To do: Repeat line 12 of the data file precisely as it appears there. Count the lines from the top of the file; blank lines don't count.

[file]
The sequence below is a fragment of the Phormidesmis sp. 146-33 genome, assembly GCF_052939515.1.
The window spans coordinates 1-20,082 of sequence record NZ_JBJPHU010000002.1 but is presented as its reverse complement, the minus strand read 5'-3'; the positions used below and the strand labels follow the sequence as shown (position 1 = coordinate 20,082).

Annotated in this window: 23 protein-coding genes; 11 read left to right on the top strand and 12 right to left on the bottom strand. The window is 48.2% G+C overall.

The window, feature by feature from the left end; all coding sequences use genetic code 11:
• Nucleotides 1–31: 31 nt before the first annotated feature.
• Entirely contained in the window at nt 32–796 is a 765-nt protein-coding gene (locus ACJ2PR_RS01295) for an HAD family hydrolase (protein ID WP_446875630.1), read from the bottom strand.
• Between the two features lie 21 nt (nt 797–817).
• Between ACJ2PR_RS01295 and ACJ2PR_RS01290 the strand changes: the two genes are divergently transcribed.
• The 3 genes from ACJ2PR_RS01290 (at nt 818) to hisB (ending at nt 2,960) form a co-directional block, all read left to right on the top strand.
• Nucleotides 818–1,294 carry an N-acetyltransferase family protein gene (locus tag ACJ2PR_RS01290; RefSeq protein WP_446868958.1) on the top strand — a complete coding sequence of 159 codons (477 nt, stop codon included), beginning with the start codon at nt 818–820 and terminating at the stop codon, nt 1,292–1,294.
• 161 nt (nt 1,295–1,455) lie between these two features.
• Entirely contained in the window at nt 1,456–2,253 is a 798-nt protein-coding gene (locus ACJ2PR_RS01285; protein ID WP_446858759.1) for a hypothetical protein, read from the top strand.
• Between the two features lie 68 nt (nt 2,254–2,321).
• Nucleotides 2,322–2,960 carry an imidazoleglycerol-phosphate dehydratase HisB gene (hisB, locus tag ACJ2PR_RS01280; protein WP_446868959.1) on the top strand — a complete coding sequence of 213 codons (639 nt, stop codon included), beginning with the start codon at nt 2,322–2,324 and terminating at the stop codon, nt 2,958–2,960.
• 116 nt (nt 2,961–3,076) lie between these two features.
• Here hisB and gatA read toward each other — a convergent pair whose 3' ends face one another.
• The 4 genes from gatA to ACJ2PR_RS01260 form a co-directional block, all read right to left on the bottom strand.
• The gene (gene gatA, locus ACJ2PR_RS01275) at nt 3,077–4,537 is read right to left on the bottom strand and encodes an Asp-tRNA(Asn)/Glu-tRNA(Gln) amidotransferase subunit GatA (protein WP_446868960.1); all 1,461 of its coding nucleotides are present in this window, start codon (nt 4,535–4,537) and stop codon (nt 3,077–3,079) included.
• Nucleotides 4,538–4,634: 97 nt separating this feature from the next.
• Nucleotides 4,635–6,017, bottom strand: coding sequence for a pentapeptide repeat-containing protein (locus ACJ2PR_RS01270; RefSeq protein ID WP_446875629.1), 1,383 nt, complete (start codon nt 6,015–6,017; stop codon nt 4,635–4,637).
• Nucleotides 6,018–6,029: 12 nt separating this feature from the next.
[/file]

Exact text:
• Entirely contained in the window at nt 1,456–2,253 is a 798-nt protein-coding gene (locus ACJ2PR_RS01285; protein ID WP_446858759.1) for a hypothetical protein, read from the top strand.